November 21, 2006


In English: Higher!

This is a one-word saying that serves as the motto of the state of New York (you can read more about state mottoes in Latin at the Bestiaria Latina blog). The motto is featured prominently in the New York state flag and the New York state seal.

It was the phrase "Excelsior" on the New York state seal which inspired a poem entitled "Excelsior!" by Henry Wadsworth Longfellow. It is a romantic, mystical poem about a young man climbing the Alps, bearing a banner "with the strange device, Excelsior!" He sees the happy houses of the village, but he continues climbing. An old man warns him of the dangers, but he keeps climbing. A beautiful maiden begs him to stay with her, but he keeps climbing. A peasant tells him to watch out for avalanches, and he keeps climbing, ever higher. Then the next day he was found in the snow, grasping the banner in his frozen hand:

There in the twilight cold and gray,
Lifeless, but beautiful he lay,
And from the sky, serene and far,
A voice fell, like a falling star,

"Excelsior" is also the title of a poem by Walt Whitman in his book Leaves of Grass. It is a a very Walt-Whitmanesque poem, as you can see from this excerpt:

Who has gone farthest? For lo! have not I gone farther?
And who has been just? For I would be the most just person of the earth;
And who most cautious? For I would be more cautious;
And who has been happiest? O I think it is I! I think no one was ever happier than I;
And who has lavish’d all? For I lavish constantly the best I have;
And who has been firmest? For I would be firmer;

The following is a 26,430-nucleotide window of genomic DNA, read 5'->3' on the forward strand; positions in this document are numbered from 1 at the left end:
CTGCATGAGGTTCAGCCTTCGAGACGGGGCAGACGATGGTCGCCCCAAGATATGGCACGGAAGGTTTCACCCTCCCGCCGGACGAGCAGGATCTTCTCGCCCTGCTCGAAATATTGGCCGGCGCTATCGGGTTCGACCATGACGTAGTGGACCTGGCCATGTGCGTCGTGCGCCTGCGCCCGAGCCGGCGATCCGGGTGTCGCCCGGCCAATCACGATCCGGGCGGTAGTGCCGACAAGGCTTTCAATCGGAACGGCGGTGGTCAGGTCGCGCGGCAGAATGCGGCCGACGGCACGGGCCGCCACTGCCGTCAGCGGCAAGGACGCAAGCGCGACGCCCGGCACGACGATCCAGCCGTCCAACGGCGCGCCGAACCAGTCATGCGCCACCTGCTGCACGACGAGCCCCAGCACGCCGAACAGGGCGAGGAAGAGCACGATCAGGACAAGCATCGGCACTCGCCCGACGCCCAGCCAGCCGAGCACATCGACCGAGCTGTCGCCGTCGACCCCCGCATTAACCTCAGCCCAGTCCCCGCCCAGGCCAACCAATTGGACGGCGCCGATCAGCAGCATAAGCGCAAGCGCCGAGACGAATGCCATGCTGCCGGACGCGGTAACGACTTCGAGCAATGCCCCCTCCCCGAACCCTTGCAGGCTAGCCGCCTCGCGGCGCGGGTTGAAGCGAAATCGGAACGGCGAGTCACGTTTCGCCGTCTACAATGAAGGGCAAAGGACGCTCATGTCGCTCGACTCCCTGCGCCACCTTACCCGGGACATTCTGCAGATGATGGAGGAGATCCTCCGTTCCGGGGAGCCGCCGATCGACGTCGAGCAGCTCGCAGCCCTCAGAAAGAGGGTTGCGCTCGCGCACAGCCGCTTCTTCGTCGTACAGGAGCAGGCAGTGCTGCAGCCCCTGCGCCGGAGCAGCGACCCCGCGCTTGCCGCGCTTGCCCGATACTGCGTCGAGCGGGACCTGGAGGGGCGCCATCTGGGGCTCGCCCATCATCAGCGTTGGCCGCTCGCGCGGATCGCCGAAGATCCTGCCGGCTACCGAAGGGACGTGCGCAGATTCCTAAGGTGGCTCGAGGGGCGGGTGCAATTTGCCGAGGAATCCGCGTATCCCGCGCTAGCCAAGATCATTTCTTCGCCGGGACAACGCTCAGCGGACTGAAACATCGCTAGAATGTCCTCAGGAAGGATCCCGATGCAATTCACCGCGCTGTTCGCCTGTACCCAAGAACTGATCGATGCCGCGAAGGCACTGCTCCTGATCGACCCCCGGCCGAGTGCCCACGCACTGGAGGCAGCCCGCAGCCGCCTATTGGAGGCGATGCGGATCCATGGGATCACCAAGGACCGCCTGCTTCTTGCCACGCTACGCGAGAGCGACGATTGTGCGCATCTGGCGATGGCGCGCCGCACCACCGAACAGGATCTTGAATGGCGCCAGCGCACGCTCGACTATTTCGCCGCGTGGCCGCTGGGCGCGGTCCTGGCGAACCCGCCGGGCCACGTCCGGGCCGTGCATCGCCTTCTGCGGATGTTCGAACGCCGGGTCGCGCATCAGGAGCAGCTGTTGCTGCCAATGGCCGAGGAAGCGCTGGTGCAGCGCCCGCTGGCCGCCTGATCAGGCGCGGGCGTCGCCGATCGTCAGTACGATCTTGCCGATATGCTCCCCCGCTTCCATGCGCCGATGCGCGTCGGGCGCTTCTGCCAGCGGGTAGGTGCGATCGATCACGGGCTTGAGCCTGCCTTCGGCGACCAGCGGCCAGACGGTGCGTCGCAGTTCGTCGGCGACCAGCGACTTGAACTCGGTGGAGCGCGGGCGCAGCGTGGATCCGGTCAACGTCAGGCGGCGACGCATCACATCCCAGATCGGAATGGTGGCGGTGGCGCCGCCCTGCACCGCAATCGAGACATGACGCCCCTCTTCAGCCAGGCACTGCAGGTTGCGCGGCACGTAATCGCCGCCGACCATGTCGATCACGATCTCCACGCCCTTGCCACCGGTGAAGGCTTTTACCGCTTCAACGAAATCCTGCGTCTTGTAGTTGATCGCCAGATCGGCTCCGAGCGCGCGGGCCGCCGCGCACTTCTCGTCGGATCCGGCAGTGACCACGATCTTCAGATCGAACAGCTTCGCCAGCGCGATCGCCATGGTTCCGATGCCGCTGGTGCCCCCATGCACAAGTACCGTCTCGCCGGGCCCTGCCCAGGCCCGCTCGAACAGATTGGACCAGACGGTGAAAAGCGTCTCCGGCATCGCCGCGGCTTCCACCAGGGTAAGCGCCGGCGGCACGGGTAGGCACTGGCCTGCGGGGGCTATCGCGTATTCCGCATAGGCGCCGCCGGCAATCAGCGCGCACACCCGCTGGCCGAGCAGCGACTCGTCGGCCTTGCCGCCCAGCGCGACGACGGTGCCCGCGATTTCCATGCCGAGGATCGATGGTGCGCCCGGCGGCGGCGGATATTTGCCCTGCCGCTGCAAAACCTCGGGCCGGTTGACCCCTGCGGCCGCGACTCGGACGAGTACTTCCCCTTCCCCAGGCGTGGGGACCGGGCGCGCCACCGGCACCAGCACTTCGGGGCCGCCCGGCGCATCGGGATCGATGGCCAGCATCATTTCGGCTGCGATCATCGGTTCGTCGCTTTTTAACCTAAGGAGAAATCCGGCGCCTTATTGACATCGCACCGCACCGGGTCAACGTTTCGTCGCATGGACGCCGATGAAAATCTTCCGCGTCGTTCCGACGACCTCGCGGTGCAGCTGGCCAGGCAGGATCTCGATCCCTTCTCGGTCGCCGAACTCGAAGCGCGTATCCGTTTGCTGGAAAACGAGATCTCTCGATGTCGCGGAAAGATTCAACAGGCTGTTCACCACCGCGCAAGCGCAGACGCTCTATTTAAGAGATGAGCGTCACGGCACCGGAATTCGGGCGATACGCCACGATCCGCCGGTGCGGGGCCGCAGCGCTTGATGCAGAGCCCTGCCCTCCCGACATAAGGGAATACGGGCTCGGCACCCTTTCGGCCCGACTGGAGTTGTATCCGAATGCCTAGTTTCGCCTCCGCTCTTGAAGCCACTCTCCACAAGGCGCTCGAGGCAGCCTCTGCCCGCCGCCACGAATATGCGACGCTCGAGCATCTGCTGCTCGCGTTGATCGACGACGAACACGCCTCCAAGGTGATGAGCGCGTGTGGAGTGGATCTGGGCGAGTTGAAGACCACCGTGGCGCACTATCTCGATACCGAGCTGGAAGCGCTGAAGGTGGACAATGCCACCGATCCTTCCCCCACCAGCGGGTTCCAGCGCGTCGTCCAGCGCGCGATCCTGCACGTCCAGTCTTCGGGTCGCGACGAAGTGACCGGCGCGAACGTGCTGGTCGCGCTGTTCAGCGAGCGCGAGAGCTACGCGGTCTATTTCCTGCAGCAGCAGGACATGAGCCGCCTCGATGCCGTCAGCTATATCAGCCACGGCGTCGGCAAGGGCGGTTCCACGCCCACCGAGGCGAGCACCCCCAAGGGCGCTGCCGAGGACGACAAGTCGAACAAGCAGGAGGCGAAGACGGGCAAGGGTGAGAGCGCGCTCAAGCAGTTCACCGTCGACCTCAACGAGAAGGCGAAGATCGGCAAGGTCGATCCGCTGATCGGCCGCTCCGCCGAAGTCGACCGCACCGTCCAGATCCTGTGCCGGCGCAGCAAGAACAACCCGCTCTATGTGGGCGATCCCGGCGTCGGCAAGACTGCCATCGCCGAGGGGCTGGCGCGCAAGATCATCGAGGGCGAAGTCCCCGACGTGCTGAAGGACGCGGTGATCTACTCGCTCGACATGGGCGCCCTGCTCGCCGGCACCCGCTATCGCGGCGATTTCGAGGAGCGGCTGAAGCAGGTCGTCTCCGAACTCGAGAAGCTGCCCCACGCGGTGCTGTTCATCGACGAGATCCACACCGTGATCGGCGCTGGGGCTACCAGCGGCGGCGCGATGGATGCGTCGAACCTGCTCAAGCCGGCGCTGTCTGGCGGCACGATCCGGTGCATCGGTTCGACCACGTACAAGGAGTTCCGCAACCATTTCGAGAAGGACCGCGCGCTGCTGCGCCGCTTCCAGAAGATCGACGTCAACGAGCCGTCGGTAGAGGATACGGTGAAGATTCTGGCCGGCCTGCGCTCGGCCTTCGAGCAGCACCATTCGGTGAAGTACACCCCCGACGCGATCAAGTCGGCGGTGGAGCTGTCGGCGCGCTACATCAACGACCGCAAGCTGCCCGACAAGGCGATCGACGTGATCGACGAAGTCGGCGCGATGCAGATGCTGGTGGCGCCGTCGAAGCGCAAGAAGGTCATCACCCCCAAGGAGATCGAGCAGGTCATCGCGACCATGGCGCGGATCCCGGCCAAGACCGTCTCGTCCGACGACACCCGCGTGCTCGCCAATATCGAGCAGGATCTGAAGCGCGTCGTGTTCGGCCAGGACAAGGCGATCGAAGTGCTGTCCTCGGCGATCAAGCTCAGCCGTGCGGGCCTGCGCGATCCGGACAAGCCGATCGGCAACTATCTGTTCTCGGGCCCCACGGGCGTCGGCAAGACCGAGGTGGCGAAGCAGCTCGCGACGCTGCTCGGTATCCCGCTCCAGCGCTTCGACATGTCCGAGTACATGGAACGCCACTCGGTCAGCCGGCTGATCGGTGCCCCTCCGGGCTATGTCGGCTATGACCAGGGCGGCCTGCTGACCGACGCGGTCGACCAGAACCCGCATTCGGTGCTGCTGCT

And who proudest? For I think I have reason to be the proudest son alive—for I am the son of the brawny and tall-topt city;
And who has been bold and true? For I would be the boldest and truest being of the universe; [...]

Yet my reason for choosing Excelsior as today's saying is not because of Longfellow or Whitman, but because of the absolutely delightful film The Englishman Who Went Up a Hill But Came Down a Mountain. I watched this film for the first time this week, and found it to be absolutely enchanting. For those of you who have not seen the film, it is about a village in Wales which faces an unexpected crisis: their "mountain" is in danger of being classified as a hill, unless they can make it a little bit higher. Excelsior! It's a wonderful movie, and at the very end there is a ghostly voice that says "Higher!" which immediately made me think of the Latin saying Excelsior.

So, in honor of both New York and Wales, here is today's proverb read out loud:

607. Excelsior.

The number here is the number for this proverb in Latin Via Proverbs: 4000 Proverbs, Mottoes and Sayings for Students of Latin.

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